JOURNAL ARTICLE
RESEARCH SUPPORT, NON-U.S. GOV'T
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Congenital hereditary lymphedema caused by a mutation that inactivates VEGFR3 tyrosine kinase.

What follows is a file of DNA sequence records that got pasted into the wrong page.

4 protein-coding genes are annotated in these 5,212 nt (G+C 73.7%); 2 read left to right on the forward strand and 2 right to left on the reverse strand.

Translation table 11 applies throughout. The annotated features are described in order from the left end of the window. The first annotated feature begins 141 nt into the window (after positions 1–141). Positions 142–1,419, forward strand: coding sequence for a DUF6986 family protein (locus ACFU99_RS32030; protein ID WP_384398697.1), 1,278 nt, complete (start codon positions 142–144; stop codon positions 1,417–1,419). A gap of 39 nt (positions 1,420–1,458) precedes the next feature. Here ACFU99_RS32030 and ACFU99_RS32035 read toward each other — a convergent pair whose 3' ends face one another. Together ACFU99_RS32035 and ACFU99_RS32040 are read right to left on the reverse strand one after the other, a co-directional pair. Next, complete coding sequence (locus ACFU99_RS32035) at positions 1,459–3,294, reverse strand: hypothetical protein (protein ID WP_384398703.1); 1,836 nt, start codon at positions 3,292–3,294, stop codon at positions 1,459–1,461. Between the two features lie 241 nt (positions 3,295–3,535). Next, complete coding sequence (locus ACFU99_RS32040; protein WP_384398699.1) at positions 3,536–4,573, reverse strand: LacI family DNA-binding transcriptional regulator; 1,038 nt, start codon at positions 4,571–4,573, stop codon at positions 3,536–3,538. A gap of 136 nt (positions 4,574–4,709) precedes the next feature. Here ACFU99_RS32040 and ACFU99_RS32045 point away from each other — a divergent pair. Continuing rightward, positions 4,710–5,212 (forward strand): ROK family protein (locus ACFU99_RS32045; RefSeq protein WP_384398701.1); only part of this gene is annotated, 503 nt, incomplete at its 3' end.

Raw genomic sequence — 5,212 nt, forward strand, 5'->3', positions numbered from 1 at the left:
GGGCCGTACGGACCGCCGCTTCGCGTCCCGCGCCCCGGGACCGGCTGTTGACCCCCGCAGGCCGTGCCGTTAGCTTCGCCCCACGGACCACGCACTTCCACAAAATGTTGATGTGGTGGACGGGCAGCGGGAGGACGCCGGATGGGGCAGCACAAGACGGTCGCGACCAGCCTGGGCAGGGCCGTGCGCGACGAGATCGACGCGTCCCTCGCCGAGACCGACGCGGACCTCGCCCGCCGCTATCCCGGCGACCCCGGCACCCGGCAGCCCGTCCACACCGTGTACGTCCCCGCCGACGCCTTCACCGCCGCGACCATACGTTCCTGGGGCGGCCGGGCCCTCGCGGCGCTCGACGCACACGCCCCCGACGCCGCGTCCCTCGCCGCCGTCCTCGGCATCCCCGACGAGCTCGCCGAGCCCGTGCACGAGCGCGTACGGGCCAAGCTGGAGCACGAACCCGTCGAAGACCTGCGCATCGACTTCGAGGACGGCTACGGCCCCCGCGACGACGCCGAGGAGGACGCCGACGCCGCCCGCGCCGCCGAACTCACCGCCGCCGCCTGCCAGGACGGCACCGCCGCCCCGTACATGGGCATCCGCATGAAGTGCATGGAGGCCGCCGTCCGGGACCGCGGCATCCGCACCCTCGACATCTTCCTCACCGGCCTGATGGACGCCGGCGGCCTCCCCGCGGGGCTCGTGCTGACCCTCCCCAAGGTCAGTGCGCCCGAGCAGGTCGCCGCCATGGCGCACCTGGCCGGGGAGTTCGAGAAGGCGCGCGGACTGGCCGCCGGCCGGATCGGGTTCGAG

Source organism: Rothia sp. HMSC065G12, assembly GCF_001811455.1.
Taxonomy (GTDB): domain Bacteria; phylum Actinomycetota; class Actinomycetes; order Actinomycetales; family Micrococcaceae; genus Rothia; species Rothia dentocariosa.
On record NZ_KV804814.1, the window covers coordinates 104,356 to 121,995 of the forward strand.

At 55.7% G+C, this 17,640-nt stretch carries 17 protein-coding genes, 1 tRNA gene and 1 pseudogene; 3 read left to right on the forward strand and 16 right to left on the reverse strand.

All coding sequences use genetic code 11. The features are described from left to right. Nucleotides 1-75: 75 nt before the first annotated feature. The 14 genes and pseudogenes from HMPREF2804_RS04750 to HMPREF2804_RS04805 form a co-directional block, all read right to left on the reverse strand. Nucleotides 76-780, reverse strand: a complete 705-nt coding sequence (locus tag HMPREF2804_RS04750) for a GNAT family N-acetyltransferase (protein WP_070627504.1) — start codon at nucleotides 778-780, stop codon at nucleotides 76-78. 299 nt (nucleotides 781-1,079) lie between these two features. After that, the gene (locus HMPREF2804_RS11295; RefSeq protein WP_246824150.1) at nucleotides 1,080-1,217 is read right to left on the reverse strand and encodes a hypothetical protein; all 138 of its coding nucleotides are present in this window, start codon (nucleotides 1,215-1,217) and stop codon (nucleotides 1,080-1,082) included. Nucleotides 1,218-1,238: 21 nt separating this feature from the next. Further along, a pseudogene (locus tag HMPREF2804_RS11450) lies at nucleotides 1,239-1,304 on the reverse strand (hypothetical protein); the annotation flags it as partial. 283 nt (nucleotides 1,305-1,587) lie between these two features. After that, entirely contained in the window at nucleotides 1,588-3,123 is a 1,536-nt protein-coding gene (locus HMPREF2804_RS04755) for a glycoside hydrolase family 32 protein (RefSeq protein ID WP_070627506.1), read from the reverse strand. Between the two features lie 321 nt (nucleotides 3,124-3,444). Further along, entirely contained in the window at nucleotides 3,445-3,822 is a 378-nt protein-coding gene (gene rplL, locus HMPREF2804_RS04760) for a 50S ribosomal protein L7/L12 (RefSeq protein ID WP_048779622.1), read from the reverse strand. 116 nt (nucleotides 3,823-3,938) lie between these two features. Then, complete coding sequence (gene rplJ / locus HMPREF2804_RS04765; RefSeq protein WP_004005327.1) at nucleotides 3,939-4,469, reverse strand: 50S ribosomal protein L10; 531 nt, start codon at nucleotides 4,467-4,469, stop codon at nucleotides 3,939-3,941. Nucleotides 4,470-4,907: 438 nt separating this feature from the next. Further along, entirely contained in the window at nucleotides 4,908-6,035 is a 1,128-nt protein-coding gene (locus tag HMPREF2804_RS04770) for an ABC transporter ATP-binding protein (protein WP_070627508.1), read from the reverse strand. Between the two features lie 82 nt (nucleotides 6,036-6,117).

Hereditary lymphedema is a chronic swelling of limbs due to dysfunction of lymphatic vessels. An autosomal dominant, congenital form of the disease, also known as "Milroy disease," has been mapped to the telomeric part of chromosome 5q, in the region 5q34-q35. This region contains a good candidate gene for the disease, VEGFR3 (FLT4), that encodes a receptor tyrosine kinase specific for lymphatic vessels. To clarify the role of VEGFR3 in the etiology of the disease, we have analyzed a family with hereditary lymphedema. We show linkage of the disease with markers in 5q34-q35, including a VEGFR3 intragenic polymorphism, and we describe an A-->G transition that cosegregates with the disease, corresponding to a histidine-to-arginine substitution in the catalytic loop of the protein. In addition, we show, by in vitro expression, that this mutation inhibits the autophosphorylation of the receptor. Thus, defective VEGFR3 signaling seems to be the cause of congenital hereditary lymphedema linked to 5q34-q35.

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